CHECK  Understanding whether the action plans are proceeding on schedule, as well as their effectiveness in enabling the stated objectives to be met are necessary to keep the transformation effort on course;

ACT  Based on the results of the CHECK step, the plan continues as designed or adjustments are made to address areas of weakness.

Modeling and coaching behavior are perhaps the most important aspects of leading a lean transformation effort. Attempting to get people to adopt PDCA thinking in their daily work without utilizing it as part of the plan will lead to frustration, confusion, and disappointment with the deployment altogether.

Saturday, June 16, 2012

PDCA: Improvement Tool or Mental Model?

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Management is prediction.”  – W. Edwards Deming

Much of the literature about the Plan-Do-Check-Act (PDCA) cycle focuses on its application to kaizen activities.  This is unfortunate because PDCA has a much wider application across a business and can be used to clarify direction, increase learning, align efforts, and improve results.

The benefits of PDCA begin to appear when people recognize the cycle as a mental model for managing the business rather than merely a tool for kaizen.  Getting to this point, though, requires a lot of coaching, reflection and practice.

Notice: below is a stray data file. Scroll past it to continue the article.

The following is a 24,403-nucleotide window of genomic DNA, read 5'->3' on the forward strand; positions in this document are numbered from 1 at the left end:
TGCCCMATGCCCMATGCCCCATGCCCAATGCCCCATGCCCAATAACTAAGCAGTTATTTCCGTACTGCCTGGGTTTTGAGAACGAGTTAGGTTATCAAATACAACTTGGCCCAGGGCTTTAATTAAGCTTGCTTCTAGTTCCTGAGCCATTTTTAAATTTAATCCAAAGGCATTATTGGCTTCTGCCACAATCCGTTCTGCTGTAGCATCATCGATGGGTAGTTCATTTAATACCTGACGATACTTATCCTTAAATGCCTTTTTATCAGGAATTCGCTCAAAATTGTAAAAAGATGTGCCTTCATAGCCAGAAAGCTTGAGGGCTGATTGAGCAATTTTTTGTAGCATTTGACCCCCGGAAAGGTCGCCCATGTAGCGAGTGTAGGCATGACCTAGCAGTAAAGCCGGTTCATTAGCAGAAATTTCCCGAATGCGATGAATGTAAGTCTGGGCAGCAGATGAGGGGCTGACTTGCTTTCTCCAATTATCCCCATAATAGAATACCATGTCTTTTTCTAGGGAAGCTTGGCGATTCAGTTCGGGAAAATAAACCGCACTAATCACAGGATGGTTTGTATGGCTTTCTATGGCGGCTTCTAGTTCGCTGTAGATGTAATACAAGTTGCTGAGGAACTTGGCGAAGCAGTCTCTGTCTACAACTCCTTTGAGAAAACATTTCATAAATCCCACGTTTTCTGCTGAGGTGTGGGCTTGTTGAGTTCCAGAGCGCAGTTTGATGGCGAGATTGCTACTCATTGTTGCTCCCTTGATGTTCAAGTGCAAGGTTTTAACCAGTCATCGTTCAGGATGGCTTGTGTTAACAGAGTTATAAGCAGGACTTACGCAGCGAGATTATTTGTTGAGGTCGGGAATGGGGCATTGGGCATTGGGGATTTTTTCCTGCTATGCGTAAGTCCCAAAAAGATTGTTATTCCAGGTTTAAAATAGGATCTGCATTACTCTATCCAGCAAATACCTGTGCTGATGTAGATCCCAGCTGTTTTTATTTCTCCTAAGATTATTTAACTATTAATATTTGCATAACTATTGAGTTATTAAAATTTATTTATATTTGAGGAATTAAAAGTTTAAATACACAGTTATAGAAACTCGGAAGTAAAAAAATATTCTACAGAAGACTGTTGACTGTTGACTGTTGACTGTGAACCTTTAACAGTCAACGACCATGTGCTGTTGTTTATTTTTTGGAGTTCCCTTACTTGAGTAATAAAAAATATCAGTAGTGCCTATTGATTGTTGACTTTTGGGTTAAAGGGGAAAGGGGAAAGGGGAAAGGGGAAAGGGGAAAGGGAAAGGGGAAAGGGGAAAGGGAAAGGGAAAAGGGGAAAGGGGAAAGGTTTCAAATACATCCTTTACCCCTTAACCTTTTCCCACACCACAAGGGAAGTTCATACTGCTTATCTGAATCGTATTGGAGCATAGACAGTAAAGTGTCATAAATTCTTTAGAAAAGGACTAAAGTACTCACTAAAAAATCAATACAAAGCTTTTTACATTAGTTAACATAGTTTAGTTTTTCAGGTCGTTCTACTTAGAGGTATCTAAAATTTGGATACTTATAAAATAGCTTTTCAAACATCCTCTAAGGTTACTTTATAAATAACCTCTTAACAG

Linking Activity At All Levels

The figure below shows how the PDCA cycle applies to different levels of the business and how, even though different in scope, each relates to the others in providing direction and assuring results.
The application of PDCA thinking to a typical organization
Business Planning

At the highest level, Hoshin Kanri applies the PDCA cycle to business planning.  The cycle involves:
  • PLAN:  Determining objectives (including key performance indicators-KPIs), identifying barriers and market opportunities, and developing action plans (predictions) to address the barriers and take advantage of the opportunities;
  • DO:  Implementing the action plans;
  • CHECK:  Reviewing progress of the action plans and determining whether the plans are leading to accomplishing the objectives;
  • ACT:  Making appropriate adjustments based on the CHECK activity (e.g., adding resources to get action plans back on schedule or adjusting the action plans to better align them with objectives).
The catchball process helps clarify the objectives and make sure they are understood by more than those at the organization’s highest levels.  Catchball is the thread that connects actions at different levels and helps assure that there is clear alignment throughout the organization between activity and objectives.

System/Area Improvement

Clear and consistent objectives help assure area leaders are focusing on the right things.  In most organizations, there are a virtually unlimited number of areas that can be improved, but since time and resources are limited, it is critical to focus on those things that are the most closely related to objectives.  This is what Pascal Dennis refers to as the “right things” in his book, Getting the Right Things Done.
At this level in the organization, PDCA involves: